Happy Anniversary: Chicago, Chicago XIV
34 years ago today, Chicago released an album which was, uh, not exactly what you’d call one of their most significant commercial triumphs. That’s not to say that it’s a bad album, because heaven knows you can’t necessary base an album’s quality on how many copies it sells, but let’s just say that, when it comes to those who hold it up as a highlight of the band’s discography, it ain’t exactly Chicago XVII.
For Chicago, the ‘70s were equal parts wonderful and wearying: the band started out the decade by turning in albums which nailed the trifecta of being creatively, commercially, and critically successful, only to go through shifts in their sound and lineup – most notably the loss of guitarist Terry Kath, who died from an accidental self-inflicted gunshot wound in 1978 – which resulted in some moves which, in retrospect, turned out to be significant missteps. The culmination of these ill-conceived efforts came with 1979’s Chicago XIII, an album that may or may not have had something to do with the death of disco, but either way, it’s likely no coincidence that it proved to be Chicago’s lowest-charting album up to that point, only hitting #21 on the Billboard Top 200.
Unfortunately, the key phrase in that last sentence is “up to that point,” as Chicago XIV ultimately only made it to #71, but for what it’s worth, it’s easily arguable that it’s a better album than Chicago XIII. Yes, we realize that’s not actually worth very much at all, but in the band’s defense, they were in the midst of a difficult transitional period where, if there was even going to be a Chicago, they had little choice but to just start throwing things against the wall to see what might stick.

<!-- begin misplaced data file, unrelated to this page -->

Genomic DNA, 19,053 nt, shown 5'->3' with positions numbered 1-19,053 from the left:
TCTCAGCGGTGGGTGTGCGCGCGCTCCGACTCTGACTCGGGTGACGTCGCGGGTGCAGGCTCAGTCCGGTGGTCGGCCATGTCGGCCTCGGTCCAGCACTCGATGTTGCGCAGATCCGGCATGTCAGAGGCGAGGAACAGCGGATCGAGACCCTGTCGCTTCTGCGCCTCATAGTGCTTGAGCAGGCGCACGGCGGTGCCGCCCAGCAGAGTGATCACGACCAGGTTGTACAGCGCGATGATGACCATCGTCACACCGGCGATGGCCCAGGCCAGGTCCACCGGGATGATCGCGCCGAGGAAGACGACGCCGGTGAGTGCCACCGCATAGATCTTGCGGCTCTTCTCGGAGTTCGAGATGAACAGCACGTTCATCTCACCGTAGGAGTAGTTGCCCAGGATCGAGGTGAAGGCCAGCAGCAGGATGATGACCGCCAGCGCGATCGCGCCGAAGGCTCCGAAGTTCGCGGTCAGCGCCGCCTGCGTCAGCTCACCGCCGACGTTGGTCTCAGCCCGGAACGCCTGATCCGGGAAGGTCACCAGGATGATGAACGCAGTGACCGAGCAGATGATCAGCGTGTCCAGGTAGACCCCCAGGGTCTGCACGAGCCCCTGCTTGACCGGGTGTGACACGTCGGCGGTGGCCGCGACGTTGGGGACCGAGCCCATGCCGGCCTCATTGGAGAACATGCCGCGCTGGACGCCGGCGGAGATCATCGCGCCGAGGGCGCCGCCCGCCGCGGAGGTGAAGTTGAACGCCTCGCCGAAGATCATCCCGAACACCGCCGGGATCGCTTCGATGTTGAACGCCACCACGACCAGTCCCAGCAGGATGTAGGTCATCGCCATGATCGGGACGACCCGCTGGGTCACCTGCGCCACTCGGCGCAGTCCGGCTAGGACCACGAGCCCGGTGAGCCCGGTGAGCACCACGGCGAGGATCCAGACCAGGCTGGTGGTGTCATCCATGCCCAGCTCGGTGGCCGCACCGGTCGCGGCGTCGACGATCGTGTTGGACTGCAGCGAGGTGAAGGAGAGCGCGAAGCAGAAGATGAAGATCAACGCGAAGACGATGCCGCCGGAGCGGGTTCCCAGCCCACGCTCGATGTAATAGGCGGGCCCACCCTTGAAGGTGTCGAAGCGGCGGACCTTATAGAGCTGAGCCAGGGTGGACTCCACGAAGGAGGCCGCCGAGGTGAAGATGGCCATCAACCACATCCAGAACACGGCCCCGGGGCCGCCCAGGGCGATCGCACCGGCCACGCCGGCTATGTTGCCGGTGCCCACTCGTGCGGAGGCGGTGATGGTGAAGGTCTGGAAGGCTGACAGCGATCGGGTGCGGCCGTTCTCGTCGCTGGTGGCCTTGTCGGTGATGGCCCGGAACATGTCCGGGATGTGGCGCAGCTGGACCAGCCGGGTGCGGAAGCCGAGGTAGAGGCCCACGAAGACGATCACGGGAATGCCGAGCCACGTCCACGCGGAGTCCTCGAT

With Kath’s initial replacement, Donnie Dacus, having hit the road, Chicago opted to bring in Chris Pinnick to play on Chicago XIV and tour with the band but, unlike Dacus, he wasn’t actually a proper member as much as he was a hired gun; they also brought in a new producer, Tom Dowd, who had the unenviable job of trying to take the increasingly disparate musical mindsets of the members and bring them together to form a coherent album. Did it work? Well, it’s doubtful that “coherent” would be the first adjective to come to most listeners’ minds – certainly, listening the album’s lone charting single, “Thunder and Lightning,” answers the question, “Why didn’t Peter Cetera and Robert Lamm write together more often?” – but there’s no doubt that Chicago XIV sounds a damned sight more like a Chicago album than its predecessor.
Unfortunately, as it turned out, the world at large wasn’t interested in a Chicago album at all in 1980, and after its failure to find an audience, Columbia – the band’s label at the time – suddenly found that they weren’t particularly interested in Chicago. As such, the next time the band released a new studio album, they were on Warner Brothers, but as they were also back in the top 10 again, at least there’s a happy ending to this story.
Have you listened to Chicago XIV recently? If not, then consider this your excuse to give it another spin. It’s like we said at the beginning: just because it didn’t shift mass units doesn’t mean it’s not worth hearing.